David Rhotert, founder and CEO of the crowd-investing platform Companisto, strikes a similar tone. “It’s a struggle here in terms of venture capital. But compared to the US, less money is being wasted in Germany. We optimize.” And this is exactly where Rhotert and his team come in with a view to promoting start-ups. “At Companisto, we focus on the seed to early stages, concentrating on technology. One of the main conditions we have for start-ups is that they are trailblazers in their field, and they must win us over with real innovations.”
One such example is myEnso, the online supermarket. The e-commerce start-up from Bremen radically puts the consumer at the center of its platform and aspires to reinvent retailing. “The fact that people in Germany have a critical disposition and offer a certain resistance can be a source of innovation given the right perspective. I think there are also a lot of cultural changes underway in Germany at the moment. If this is accompanied by courage to think outside the box and it is systematically implemented, then I look forward to the next big developments,” says founder and CEO Norbert Hegmann, thus flipping the preconception that Germany is afraid of anything new into an advantage. “Our company wouldn’t stand a chance in Silicon Valley. But in Germany, we can develop new business forms. Germany is the perfect seeding ground for that.”
Hidden champion even in the age of digitization
Compared to the big guys in the industry, myEnso is still small. As a matter of fact, the digital giants seem to have an unassailable lead. Politicians in Europe and Germany have recognized the challenges and are beginning to take countermeasures. For example, a regulatory framework is currently being developed to facilitate fair competition and to make it easier for smaller companies to enter the pan-European market.
According to Ilse Aigner, Bavaria’s Minister of Economics and Technology: “Bavaria is at the forefront in terms of Industrie 4.0. The mix of large corporations, a vibrant SME sector and the dynamic start-up scene provides the groundwork. But I do think that small and medium-sized companies need to catch up in terms of digitization.” Bavaria has adopted the “Bayern Digital” master plan and launched the “Zentrum Digitalisierung Bayern” (Bavarian Digitization Center).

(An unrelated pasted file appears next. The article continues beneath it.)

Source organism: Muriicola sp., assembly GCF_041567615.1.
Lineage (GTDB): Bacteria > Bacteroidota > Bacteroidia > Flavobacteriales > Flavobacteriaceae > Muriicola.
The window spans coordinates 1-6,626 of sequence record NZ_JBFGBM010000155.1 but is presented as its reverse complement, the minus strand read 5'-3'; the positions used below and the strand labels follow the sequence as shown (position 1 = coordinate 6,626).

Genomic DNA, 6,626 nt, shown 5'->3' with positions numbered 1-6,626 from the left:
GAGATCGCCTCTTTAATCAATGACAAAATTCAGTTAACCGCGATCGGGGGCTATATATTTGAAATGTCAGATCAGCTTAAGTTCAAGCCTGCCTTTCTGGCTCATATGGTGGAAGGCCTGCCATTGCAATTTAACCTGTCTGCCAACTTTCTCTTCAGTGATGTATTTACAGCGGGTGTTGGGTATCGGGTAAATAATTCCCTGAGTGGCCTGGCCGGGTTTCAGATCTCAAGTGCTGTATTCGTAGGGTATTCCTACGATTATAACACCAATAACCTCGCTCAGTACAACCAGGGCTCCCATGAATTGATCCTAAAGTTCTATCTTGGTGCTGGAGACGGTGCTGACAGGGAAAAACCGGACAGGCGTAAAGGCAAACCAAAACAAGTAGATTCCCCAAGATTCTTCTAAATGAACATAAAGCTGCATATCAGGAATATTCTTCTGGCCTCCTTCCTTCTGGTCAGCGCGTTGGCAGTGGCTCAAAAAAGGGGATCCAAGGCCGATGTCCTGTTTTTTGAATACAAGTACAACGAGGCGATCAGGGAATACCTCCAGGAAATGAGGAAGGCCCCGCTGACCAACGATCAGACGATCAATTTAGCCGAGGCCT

The digitization potential of collaboration between agile start-ups and medium-sized enterprises is also pointed out by Dr. Maiser from the VDMA: “Nowhere else in the world will you find so many hidden champions that turn product ideas into tangible, affordable products. This is particularly the case for production engineering. At the same time, start-ups are very important: not only for new technologies, such as machine learning or artificial intelligence, but also for new ways of working and the joy of experimenting.”
Entrepreneur Konrad Peters explains what this may look like in practice: “We cannot keep up with the financial strength of Silicon Valley. And that is why, just like traditional industrial companies, start-ups look for niches where they can fully exploit their technological expertise.” Hidden Champions 2.0, so to speak.
Robot Valley in Swabia
In the summer of 2017, KUKA announced extensive investments in its Augsburg headquarters. Around 100 million euro will be spent on expanding and modernizing the traditional location over the coming years. By 2025, a KUKA Campus is to be built step by step, an open and modern environment that promotes innovative ideas and provides a start-up atmosphere. “Innovation has made regions like California’s Silicon Valley world-famous. I think we can do the same,” says KUKA CEO Till Reuter. “Our vision is to create a “Robot Valley” or an “Automation Valley” here, because I think the economic region of Bavaria has what it takes.” The KUKA Campus combines production, research&development, training and innovation at a single location. The idea is to entice young entrepreneurs to the campus and to foster the start-up spirit in the region.
Source header picture: Weekend Images Inc.